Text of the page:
‘A really hostile environment’: Adiaphorization, global policing and the crimmigration control system

Publication Date01 May 2020
Date01 May 2020
AuthorSophie Westenra,Ben Bowling
DOI10.1177/1362480618774034
SubjectArticles
https://doi.org/10.1177/1362480618774034
Theoretical Criminology
2020, Vol. 24(2) 163 –183
© The Author(s) 2018
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DOI: 10.1177/1362480618774034
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‘A really hostile
environment’:
Adiaphorization,
global policing and the
crimmigration control system
Ben Bowling
King’s College London, UK
Sophie Westenra
King’s College London, UK
Abstract
This article examines institutional practices designed to control criminalized migrants
in the UK and advances three arguments. First, these practices have evolved, since the
early 1970s, into a bespoke ‘crimmigration control system’ distinct from the domestic
criminal justice system. Second, this system is directed exclusively at efficient exclusion
and control; through a process of adiaphorization, moral objections to the creation of
a ‘really hostile environment’ have been disabled. Third, the pursuit of the criminalized
immigrant—a globally recognized ‘folk devil’—provides a vital link between domestic
and global systems of policing, punishment and exclusion. The UK crimmigration control
system is an example of wider processes that are taking place in institutions concerned
with the control of suspect populations across the globe.
Keywords
Criminal, globalization, law, migration, policing, punishment
Corresponding author:
Ben Bowling, King’s College London, Somerset House, London, WC2R 2LS, UK.
Email: ben.bowling@kcl.ac.uk
774034TCR0010.1177/1362480618774034Theoretical CriminologyBowling and Westenra
research-article2018
Article
164 Theoretical Criminology 24(2)
Introduction
It is well established that in recent years new methods of social control have emerged that
are specifically targeted at the detection, capture, punishment, detention and banishment
of criminalized migrants (Aas and Bosworth, 2013; Bosworth et al., 2017). A new litera-
ture has documented and theorized the emergence of new legal tools at the confluence of
criminal and immigration law and the evolving surveillant, investigative, punitive and
exclusionary practices it has authorized (Bosworth et al., 2018; Stumpf, 2006). These
practices can be observed in a range of institutional sites familiar to criminologists,
including police, courts and prisons, as well as in less familiar ones, such as ports and
airports, secret intelligence agencies, the military and private security firms. They also
reach deep into areas of social policy including housing, employment, road traffic and
marriage. While many authors in this field note the general apparatus of control before
delving into a specific area, in this article we examine, in turn, each element in the UK
context—legal foundations, police, intelligence, courts and prisons—to identify some of
the themes and issues that characterize the system as an increasingly integrated whole.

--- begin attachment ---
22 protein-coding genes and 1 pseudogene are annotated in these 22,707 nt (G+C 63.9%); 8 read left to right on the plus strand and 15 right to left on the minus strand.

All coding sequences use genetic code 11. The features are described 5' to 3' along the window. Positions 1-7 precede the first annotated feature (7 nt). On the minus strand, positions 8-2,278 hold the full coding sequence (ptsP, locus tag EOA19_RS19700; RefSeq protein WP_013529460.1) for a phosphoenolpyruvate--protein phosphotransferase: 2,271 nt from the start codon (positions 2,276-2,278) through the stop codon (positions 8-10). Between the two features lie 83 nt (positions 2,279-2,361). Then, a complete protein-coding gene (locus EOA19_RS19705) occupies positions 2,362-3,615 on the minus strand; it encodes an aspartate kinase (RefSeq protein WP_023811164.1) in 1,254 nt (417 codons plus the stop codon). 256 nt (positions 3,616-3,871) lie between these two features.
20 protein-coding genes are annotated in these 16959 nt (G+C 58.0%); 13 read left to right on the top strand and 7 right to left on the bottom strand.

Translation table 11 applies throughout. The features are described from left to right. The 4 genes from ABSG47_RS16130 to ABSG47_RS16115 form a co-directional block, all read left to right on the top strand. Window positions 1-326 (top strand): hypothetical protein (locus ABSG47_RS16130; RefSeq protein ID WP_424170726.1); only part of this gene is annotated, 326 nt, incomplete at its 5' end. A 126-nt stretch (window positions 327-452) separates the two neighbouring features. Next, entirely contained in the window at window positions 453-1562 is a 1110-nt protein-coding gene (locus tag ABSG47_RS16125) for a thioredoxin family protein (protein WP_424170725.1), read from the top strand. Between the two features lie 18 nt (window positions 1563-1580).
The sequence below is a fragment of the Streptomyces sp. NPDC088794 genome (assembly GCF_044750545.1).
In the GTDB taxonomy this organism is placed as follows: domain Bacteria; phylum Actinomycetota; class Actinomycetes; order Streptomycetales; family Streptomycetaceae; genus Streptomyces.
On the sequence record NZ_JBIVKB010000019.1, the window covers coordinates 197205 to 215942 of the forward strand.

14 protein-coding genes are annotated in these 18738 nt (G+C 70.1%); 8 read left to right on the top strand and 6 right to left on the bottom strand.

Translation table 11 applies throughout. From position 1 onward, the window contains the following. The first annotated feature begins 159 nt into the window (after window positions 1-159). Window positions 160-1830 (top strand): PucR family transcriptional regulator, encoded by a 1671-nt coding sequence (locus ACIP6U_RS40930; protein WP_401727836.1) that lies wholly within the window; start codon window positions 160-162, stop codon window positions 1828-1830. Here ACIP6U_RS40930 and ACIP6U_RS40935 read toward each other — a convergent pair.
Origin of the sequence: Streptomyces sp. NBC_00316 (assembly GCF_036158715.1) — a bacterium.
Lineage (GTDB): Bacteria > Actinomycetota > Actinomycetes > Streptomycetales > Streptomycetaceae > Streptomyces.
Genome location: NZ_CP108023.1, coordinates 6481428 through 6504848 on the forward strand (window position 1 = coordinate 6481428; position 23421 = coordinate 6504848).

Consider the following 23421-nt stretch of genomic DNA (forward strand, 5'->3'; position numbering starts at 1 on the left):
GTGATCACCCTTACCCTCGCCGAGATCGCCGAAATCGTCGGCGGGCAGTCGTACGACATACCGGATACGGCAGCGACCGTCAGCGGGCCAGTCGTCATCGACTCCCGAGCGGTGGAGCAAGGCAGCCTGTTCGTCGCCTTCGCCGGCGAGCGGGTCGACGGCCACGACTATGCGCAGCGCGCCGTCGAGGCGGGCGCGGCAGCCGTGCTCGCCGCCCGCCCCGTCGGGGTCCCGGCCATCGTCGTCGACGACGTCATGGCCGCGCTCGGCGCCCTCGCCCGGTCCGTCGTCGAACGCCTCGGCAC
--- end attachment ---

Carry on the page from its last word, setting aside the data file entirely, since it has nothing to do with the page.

We seek to advance three arguments. First, we contend that the institutional practices
geared towards controlling migrants, which began developing in the United Kingdom in
the early 1970s, have evolved into a bespoke industry and infrastructure that we refer to
as the ‘crimmigration control system’ (Bowling, 2013). This emerging system has clear
connections to, and works in parallel with, the UK domestic criminal justice system but
is becoming increasingly distinct from it. Although the crimmigration control system
lacks, as yet, the organizational coherence of the criminal justice system, it has its own
tailored institutions, organized schema, working methods and underlying principles.
Second, we argue that the crimmigration control system focuses on the goals of exclu-
sion, control and efficiency at the expense of justice. Through a process of bureaucratiza-
tion and social distancing—what Bauman (1989) calls adiaphorization—moral objections
to the creation of a ‘really hostile environment’ for undocumented migrants are silenced.1
Third, we argue that the crimmigration control system is a key link between domestic
and global systems of policing, punishment and exclusion (Bowling and Sheptycki,
2012, 2014; Bowling et al., 2012). The pursuit of the criminalized migrant—a globally
recognized ‘folk devil’—encourages communication, collaboration and coordination
across a range of surveillant, coercive, punitive and carceral institutions in many coun-
tries. We submit that it is useful to examine UK crimmigration control as an example of
wider processes that are taking place transnationally in institutions concerned with the
control of suspect populations.
Context: A world in motion
Mobility and fluidity are notable features of contemporary global society. Mass border
crossing is an essential feature of this society, accelerated by neoliberal globalization and
the global capitalist economy, which require people to be free to move with transnational
flows of money. Instead of a space of places, we increasingly exist in a space of flows
(Castells, 1996). But the world’s poor and disadvantaged, particularly those born in the
global South, experience the space of flows very differently. While the network society

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